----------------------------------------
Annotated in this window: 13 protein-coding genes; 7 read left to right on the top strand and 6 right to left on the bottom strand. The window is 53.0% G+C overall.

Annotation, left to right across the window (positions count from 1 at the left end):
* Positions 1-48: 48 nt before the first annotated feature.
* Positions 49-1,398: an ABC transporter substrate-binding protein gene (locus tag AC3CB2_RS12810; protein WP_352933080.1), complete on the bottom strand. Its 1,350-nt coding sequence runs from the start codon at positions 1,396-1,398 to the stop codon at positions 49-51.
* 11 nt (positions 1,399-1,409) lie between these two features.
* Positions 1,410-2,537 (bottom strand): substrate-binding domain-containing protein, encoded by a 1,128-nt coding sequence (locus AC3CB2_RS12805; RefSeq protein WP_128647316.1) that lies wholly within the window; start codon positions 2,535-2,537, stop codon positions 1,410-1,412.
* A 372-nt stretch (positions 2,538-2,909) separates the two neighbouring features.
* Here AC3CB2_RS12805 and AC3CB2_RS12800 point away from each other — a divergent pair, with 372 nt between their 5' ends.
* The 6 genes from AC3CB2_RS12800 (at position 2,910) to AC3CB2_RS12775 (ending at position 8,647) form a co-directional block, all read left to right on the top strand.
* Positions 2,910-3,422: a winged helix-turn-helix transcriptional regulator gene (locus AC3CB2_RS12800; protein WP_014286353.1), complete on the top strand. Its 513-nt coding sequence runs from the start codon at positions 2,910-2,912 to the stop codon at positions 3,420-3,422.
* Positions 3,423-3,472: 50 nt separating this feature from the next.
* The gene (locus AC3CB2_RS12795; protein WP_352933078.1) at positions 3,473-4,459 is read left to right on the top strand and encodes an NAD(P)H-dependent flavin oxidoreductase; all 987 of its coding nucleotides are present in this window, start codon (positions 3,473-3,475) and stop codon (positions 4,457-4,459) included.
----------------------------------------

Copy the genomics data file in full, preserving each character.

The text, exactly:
Annotated in this window: 13 protein-coding genes; 7 read left to right on the top strand and 6 right to left on the bottom strand. The window is 53.0% G+C overall.

Annotation, left to right across the window (positions count from 1 at the left end):
* Positions 1-48: 48 nt before the first annotated feature.
* Positions 49-1,398: an ABC transporter substrate-binding protein gene (locus tag AC3CB2_RS12810; protein WP_352933080.1), complete on the bottom strand. Its 1,350-nt coding sequence runs from the start codon at positions 1,396-1,398 to the stop codon at positions 49-51.
* 11 nt (positions 1,399-1,409) lie between these two features.
* Positions 1,410-2,537 (bottom strand): substrate-binding domain-containing protein, encoded by a 1,128-nt coding sequence (locus AC3CB2_RS12805; RefSeq protein WP_128647316.1) that lies wholly within the window; start codon positions 2,535-2,537, stop codon positions 1,410-1,412.
* A 372-nt stretch (positions 2,538-2,909) separates the two neighbouring features.
* Here AC3CB2_RS12805 and AC3CB2_RS12800 point away from each other — a divergent pair, with 372 nt between their 5' ends.
* The 6 genes from AC3CB2_RS12800 (at position 2,910) to AC3CB2_RS12775 (ending at position 8,647) form a co-directional block, all read left to right on the top strand.
* Positions 2,910-3,422: a winged helix-turn-helix transcriptional regulator gene (locus AC3CB2_RS12800; protein WP_014286353.1), complete on the top strand. Its 513-nt coding sequence runs from the start codon at positions 2,910-2,912 to the stop codon at positions 3,420-3,422.
* Positions 3,423-3,472: 50 nt separating this feature from the next.
* The gene (locus AC3CB2_RS12795; protein WP_352933078.1) at positions 3,473-4,459 is read left to right on the top strand and encodes an NAD(P)H-dependent flavin oxidoreductase; all 987 of its coding nucleotides are present in this window, start codon (positions 3,473-3,475) and stop codon (positions 4,457-4,459) included.